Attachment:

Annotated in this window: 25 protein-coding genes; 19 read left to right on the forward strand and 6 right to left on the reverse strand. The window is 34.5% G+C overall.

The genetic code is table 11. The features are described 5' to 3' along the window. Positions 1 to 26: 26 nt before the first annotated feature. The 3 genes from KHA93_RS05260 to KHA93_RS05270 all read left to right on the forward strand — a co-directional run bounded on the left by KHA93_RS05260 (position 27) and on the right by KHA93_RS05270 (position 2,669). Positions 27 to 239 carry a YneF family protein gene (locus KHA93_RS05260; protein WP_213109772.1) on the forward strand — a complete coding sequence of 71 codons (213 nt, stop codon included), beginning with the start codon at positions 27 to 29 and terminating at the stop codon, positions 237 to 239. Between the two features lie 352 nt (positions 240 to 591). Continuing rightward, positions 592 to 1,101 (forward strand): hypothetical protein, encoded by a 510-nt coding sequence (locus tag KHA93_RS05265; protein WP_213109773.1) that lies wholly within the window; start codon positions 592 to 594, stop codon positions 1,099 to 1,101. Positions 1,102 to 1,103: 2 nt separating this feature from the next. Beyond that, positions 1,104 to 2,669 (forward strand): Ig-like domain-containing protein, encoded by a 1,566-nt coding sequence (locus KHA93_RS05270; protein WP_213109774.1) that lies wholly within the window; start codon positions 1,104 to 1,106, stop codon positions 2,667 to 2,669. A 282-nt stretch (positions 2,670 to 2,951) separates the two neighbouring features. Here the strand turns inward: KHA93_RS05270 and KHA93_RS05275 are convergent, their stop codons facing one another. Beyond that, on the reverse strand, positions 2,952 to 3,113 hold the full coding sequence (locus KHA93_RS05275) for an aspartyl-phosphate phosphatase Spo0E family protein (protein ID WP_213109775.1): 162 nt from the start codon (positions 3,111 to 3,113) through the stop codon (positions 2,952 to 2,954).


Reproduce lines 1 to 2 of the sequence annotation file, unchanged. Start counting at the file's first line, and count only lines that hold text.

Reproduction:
Annotated in this window: 25 protein-coding genes; 19 read left to right on the forward strand and 6 right to left on the reverse strand. The window is 34.5% G+C overall.

The genetic code is table 11. The features are described 5' to 3' along the window. Positions 1 to 26: 26 nt before the first annotated feature. The 3 genes from KHA93_RS05260 to KHA93_RS05270 all read left to right on the forward strand — a co-directional run bounded on the left by KHA93_RS05260 (position 27) and on the right by KHA93_RS05270 (position 2,669). Positions 27 to 239 carry a YneF family protein gene (locus KHA93_RS05260; protein WP_213109772.1) on the forward strand — a complete coding sequence of 71 codons (213 nt, stop codon included), beginning with the start codon at positions 27 to 29 and terminating at the stop codon, positions 237 to 239. Between the two features lie 352 nt (positions 240 to 591). Continuing rightward, positions 592 to 1,101 (forward strand): hypothetical protein, encoded by a 510-nt coding sequence (locus tag KHA93_RS05265; protein WP_213109773.1) that lies wholly within the window; start codon positions 592 to 594, stop codon positions 1,099 to 1,101. Positions 1,102 to 1,103: 2 nt separating this feature from the next. Beyond that, positions 1,104 to 2,669 (forward strand): Ig-like domain-containing protein, encoded by a 1,566-nt coding sequence (locus KHA93_RS05270; protein WP_213109774.1) that lies wholly within the window; start codon positions 1,104 to 1,106, stop codon positions 2,667 to 2,669. A 282-nt stretch (positions 2,670 to 2,951) separates the two neighbouring features. Here the strand turns inward: KHA93_RS05270 and KHA93_RS05275 are convergent, their stop codons facing one another. Beyond that, on the reverse strand, positions 2,952 to 3,113 hold the full coding sequence (locus KHA93_RS05275) for an aspartyl-phosphate phosphatase Spo0E family protein (protein ID WP_213109775.1): 162 nt from the start codon (positions 3,111 to 3,113) through the stop codon (positions 2,952 to 2,954).